In 1989, NCTM produced Curriculum and Evaluation Standards for School Mathematics. NCTM determined that school mathematics content should: 1. Facilitate the opening of secondary mathematics to include discrete mathematics, statistics, and mathematical modeling, with increased attention overall to applications. 2. Serve across the grades with stress on connections of mathematics to the real world. 3. Have more integration of mathematics topics. 4. Include emphasis on higher-order thinking and on "making sense" of mathematics through problem solving, communication, connections, and reasoning. 5. Exhibit a change at the elementary level from almost total concentration on arithmetic to inclusion of such topics as geometry, patterns, and statistics (Herrera & Owens, 2001 p.7). Using standards to guide instruction, American students' are evaluated and compared worldwide in mathematical performance. In the Third International Mathematics and Science Study of United States, students from 1995 to 1999 when compared to other countries, did better in fourth grade than in eighth grade (Figure 1). 15
Figure 1: Mathematics Scale Score Comparisons by Country The graphs show that age is not the determining factor in ability. Children in all the countries are in comparable age brackets. The U.S. students performed second in scale scores in fourth grade in 1995, but fell to the fourth place in eighth grade in 1999. In 1999, the United States eighth grade students had a mean score of 502 in mathematics on the Repeat of the Third International Mathematics and Science Study (TIMSS-R). The 502 score was equal to scores of children in Italy and England, while below those of Japanese, Canadian, and Russian children (United States Department of Education, 1998, p. 50). 16
In another study by the National Assessment of Educational Progress (National Center for Education Statistics, 1999), the percent of students in grades four through twelve scoring at or above basic levels increased during 1990-1996. In 1995, 4th graders in the United States performed better than 12 countries but below their peers in 7 countries (p. 32). The eighth grade student findings were reversed with 20 countries performing better than the United States and only 7 countries below the United States (pp. 32-33). The worst results were found in 12th grade students where the United States were better than only 2 countries but below 14 countries. Comparing male and female performance internationally, the United States has the least difference in male and female abilities but overall scores below the other countries (Table 1).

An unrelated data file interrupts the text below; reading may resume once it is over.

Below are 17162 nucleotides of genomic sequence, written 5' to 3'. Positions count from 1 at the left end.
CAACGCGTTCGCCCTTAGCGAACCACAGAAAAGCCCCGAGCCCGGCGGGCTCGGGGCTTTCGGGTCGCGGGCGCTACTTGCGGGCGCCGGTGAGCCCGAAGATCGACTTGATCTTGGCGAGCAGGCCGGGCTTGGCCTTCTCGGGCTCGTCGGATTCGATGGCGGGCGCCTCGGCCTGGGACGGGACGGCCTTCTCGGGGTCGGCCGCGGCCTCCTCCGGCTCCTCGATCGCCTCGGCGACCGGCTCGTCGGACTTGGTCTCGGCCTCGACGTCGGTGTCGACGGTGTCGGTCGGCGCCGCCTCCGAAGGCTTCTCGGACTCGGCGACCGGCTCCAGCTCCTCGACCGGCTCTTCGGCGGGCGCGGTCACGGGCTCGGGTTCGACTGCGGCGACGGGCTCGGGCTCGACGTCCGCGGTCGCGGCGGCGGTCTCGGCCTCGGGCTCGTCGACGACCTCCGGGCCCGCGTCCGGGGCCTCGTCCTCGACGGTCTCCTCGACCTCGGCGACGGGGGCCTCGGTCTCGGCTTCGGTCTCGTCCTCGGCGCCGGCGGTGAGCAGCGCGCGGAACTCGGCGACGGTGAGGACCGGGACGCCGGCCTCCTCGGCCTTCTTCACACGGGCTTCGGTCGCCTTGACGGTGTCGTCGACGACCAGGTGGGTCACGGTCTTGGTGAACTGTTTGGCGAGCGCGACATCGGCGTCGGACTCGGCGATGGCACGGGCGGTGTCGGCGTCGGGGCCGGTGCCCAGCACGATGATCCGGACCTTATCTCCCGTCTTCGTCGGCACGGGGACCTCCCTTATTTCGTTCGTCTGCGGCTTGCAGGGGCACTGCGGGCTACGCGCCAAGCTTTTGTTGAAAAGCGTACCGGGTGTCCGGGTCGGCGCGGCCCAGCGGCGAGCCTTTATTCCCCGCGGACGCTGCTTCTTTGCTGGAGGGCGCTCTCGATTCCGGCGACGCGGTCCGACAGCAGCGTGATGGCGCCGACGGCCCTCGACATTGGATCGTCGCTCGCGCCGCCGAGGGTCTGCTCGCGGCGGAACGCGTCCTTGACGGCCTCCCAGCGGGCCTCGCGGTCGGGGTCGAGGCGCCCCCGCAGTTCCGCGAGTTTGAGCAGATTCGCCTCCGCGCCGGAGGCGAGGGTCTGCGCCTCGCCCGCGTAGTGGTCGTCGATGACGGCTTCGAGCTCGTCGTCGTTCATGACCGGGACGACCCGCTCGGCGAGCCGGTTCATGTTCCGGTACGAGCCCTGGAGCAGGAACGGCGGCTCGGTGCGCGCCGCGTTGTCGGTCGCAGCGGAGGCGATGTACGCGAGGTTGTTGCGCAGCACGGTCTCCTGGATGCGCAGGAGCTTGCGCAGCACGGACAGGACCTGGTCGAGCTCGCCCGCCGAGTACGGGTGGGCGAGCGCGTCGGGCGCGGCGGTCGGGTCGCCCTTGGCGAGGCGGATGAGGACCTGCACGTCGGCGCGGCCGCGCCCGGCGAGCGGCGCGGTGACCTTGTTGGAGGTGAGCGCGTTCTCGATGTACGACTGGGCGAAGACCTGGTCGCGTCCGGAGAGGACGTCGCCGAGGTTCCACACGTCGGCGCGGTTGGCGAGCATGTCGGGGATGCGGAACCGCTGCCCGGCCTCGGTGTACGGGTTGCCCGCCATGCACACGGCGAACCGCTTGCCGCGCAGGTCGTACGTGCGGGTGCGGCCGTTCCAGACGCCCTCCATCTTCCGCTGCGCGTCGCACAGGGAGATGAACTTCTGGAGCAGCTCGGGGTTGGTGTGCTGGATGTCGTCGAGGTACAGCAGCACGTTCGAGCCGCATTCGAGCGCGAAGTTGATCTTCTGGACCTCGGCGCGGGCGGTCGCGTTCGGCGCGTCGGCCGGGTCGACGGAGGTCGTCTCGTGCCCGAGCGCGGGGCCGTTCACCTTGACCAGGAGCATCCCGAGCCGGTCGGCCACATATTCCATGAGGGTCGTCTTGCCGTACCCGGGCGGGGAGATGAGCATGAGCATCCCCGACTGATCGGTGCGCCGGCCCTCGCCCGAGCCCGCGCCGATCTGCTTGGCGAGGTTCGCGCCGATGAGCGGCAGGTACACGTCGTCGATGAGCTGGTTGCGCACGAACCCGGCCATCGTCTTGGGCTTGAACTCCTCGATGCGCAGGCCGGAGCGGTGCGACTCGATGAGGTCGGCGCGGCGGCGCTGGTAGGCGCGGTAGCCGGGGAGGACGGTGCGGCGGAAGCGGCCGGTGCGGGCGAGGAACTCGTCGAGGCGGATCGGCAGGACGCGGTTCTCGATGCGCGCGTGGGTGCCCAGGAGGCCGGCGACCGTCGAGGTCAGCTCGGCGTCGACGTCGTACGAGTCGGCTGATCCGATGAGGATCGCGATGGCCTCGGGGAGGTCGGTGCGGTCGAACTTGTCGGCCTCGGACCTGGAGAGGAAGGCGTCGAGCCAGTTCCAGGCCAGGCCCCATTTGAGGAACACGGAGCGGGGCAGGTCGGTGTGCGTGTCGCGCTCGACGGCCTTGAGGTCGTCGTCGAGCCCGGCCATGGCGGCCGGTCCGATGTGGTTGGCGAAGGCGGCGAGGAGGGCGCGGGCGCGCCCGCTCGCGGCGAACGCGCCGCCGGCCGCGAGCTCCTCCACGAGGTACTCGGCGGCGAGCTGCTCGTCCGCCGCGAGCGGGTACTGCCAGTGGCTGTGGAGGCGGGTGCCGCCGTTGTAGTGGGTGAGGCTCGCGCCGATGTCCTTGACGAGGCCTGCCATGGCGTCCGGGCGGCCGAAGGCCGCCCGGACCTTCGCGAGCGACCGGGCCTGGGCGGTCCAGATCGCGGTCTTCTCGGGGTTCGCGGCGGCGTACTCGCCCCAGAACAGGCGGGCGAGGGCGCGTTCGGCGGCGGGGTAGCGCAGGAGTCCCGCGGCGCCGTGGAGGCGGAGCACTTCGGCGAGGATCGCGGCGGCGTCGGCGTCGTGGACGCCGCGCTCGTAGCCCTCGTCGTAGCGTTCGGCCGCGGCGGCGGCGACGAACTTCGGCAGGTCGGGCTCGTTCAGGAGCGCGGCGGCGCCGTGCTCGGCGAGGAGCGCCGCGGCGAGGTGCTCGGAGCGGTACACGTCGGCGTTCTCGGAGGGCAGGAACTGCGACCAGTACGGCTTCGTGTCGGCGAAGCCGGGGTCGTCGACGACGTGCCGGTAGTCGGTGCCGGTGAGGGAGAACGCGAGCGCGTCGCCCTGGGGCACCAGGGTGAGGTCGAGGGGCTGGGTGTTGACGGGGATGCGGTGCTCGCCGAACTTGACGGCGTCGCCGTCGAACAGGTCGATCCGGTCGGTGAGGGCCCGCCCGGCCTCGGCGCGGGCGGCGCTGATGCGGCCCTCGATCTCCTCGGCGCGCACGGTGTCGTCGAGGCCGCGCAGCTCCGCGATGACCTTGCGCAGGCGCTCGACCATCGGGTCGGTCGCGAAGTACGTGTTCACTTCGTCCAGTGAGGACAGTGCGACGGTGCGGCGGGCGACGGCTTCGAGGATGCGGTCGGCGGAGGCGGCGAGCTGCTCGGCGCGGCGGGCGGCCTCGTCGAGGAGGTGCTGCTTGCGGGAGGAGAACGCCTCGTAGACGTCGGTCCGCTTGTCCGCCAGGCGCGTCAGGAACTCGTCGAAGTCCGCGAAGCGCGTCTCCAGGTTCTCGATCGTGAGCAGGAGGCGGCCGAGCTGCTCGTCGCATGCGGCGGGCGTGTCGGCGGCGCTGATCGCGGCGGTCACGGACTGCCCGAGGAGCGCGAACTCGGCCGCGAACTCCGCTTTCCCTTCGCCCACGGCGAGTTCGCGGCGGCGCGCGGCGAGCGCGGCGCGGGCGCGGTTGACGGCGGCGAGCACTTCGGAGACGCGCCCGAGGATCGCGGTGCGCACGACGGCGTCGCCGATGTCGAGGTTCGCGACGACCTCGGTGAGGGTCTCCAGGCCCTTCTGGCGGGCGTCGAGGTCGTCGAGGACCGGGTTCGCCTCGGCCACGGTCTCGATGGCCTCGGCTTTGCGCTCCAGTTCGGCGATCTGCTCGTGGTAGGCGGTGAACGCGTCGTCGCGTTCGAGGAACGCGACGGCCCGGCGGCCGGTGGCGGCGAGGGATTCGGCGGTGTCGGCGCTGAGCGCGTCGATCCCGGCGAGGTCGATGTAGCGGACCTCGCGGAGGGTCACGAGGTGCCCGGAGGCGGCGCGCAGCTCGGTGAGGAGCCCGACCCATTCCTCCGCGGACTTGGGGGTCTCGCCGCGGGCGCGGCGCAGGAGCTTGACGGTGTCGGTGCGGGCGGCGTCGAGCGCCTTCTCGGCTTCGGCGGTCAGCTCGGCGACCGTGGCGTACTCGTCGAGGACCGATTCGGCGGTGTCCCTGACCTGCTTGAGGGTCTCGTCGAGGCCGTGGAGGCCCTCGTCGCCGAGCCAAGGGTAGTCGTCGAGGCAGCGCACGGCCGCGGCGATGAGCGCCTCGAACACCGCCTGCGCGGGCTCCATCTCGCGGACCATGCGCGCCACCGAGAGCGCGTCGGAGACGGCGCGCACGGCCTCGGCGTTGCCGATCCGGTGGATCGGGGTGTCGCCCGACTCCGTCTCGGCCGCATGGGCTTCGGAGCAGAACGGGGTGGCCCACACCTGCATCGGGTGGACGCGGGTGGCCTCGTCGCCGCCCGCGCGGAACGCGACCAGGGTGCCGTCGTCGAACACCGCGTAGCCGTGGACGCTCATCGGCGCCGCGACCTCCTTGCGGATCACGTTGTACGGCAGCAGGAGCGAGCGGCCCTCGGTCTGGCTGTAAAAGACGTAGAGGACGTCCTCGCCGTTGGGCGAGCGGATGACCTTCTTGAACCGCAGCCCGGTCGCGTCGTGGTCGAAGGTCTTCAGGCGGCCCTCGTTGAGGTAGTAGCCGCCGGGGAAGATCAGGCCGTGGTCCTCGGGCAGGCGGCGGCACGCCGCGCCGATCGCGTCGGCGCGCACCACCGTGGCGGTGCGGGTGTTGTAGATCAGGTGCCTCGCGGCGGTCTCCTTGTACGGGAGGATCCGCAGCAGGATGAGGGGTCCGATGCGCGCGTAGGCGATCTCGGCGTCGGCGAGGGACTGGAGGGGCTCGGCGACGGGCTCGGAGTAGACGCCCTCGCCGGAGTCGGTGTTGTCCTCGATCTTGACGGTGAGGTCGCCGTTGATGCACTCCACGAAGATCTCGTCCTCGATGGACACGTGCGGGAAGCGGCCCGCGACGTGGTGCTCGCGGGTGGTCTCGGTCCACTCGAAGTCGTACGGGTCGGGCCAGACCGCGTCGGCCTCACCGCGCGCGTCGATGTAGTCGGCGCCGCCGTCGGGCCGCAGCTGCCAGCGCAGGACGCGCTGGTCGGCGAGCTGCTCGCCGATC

Table 1 Global Comparison of Male and Females
Country USA Russian Fed. Italy Canada France
Overall 461 471 476 519 523
Male 466 488 490 537 544
Female 456 460 464 504 506
The difference in gender abilities in mathematics has been attributed to participation in mathematics activities (Pallas & Alexander, 1983). Subsequently, as the sex role stereotypes in society decrease, so does the gender gap in mathematical abilities (National Research Council, 1989). 17
Table 2 reveals a clear difference in ethnic test scores. Educational achievement has been found to be correlated with minority status and poverty (Bennett & LeCompte, 1990). The mathematics test score difference in ethnic groups is stronger than gender differences. The differences in gender achievement are closing while the differences in ethnic achievement appear constant. Without additional information regarding the test scores, speculation about the differences is impossible.
Table 2 Comparing Males, Females, White, and Black Mathematics Scores
Gender
Male
Female
303.8 306.3 308.9 308.5 309.5 309.8
297.1 302.9 304.5 304.1 304.9 306.8
All 300.4 304.6 306.7 306.2 307.2 308.2
Race
White
Black
305.9 309.5 311.9 312.3 313.4 314.8
268.4 288.5 285.8 285.8 289.4 283.3
Year 1979 1990 1992 1994 1996 1999
Table 3 compares the amount of time fourth and eighth grade students spend on studying mathematics. The percent of students who spend 3 hours or more of study in the classroom is higher in 4th grade than in 8th grade. The amount of time spent on homework each night, in both the 4th and 8th grades about the same, 30 minutes or more every evening. Overall the aversion to mathematics appears to progress as students advance through their education. In elementary school, the students' attitudes about mathematics are generally positive. As students progress through the middle school, the mathematical content to which they are exposed is less appealing (Taylor & 18
Brooks, 1986). This indicates that confidence in mathematical ability decreases as children progress from elementary to high school (NCTM, 1991a).
Table 3 Time Spent on Mathematics Study
Area All USA North East South East Central West
4th grade 3 or more 89 91 84 87 92
1996­2000 30 min. 58 56 58 58 62
8th grade 1998­2000 3 or more 30 min.
71
50
79
46
67
52
67
49
70
51
In the middle and high school, students are often placed in ability groups in mathematics classrooms (Useem, 1991). Theoretically, homogeneous grouping allows teachers to present specific content at appropriate ability levels. What is known is that the content must be well defined and structured for successful transfer to learners regardless of class demographics (Alexander, 1992). "Educators hope that students will transfer learning from one problem to another within a course, from one year in school to another, between school and home, and from school to workplace" (Eisenberg & Berkowitz, 2000, p. 12). Students should be required to share, question, and challenge mathematical ideas (NCTM, 1989) to further the understanding and application of concepts. Previously, the activities that utilize in-depth discussion and reflection were considered